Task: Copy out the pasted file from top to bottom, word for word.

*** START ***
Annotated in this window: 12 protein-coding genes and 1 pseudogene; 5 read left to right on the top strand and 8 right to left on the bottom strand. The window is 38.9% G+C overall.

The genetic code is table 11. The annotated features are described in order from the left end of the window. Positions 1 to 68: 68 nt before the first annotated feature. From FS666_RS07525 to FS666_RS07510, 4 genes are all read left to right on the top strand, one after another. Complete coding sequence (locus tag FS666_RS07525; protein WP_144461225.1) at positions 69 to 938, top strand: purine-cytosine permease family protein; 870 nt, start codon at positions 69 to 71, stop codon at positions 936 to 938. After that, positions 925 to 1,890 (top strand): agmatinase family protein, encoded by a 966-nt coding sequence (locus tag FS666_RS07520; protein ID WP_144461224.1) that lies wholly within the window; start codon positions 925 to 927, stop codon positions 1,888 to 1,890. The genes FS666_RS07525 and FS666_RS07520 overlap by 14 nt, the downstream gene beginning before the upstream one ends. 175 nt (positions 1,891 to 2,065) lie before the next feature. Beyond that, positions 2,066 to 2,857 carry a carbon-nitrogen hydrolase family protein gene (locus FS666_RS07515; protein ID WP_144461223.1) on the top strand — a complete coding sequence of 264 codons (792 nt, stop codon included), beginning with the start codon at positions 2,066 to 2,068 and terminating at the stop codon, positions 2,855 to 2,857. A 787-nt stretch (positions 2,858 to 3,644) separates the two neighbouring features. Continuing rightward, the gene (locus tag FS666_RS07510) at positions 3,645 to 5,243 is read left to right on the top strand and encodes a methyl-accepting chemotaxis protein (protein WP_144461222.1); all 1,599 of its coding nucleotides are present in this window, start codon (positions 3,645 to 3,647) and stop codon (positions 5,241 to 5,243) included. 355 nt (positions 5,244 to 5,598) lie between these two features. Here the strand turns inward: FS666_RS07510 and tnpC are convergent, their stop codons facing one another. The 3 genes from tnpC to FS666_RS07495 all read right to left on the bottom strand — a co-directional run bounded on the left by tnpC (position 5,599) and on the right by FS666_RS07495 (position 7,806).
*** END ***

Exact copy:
Annotated in this window: 12 protein-coding genes and 1 pseudogene; 5 read left to right on the top strand and 8 right to left on the bottom strand. The window is 38.9% G+C overall.

The genetic code is table 11. The annotated features are described in order from the left end of the window. Positions 1 to 68: 68 nt before the first annotated feature. From FS666_RS07525 to FS666_RS07510, 4 genes are all read left to right on the top strand, one after another. Complete coding sequence (locus tag FS666_RS07525; protein WP_144461225.1) at positions 69 to 938, top strand: purine-cytosine permease family protein; 870 nt, start codon at positions 69 to 71, stop codon at positions 936 to 938. After that, positions 925 to 1,890 (top strand): agmatinase family protein, encoded by a 966-nt coding sequence (locus tag FS666_RS07520; protein ID WP_144461224.1) that lies wholly within the window; start codon positions 925 to 927, stop codon positions 1,888 to 1,890. The genes FS666_RS07525 and FS666_RS07520 overlap by 14 nt, the downstream gene beginning before the upstream one ends. 175 nt (positions 1,891 to 2,065) lie before the next feature. Beyond that, positions 2,066 to 2,857 carry a carbon-nitrogen hydrolase family protein gene (locus FS666_RS07515; protein ID WP_144461223.1) on the top strand — a complete coding sequence of 264 codons (792 nt, stop codon included), beginning with the start codon at positions 2,066 to 2,068 and terminating at the stop codon, positions 2,855 to 2,857. A 787-nt stretch (positions 2,858 to 3,644) separates the two neighbouring features. Continuing rightward, the gene (locus tag FS666_RS07510) at positions 3,645 to 5,243 is read left to right on the top strand and encodes a methyl-accepting chemotaxis protein (protein WP_144461222.1); all 1,599 of its coding nucleotides are present in this window, start codon (positions 3,645 to 3,647) and stop codon (positions 5,241 to 5,243) included. 355 nt (positions 5,244 to 5,598) lie between these two features. Here the strand turns inward: FS666_RS07510 and tnpC are convergent, their stop codons facing one another. The 3 genes from tnpC to FS666_RS07495 all read right to left on the bottom strand — a co-directional run bounded on the left by tnpC (position 5,599) and on the right by FS666_RS07495 (position 7,806).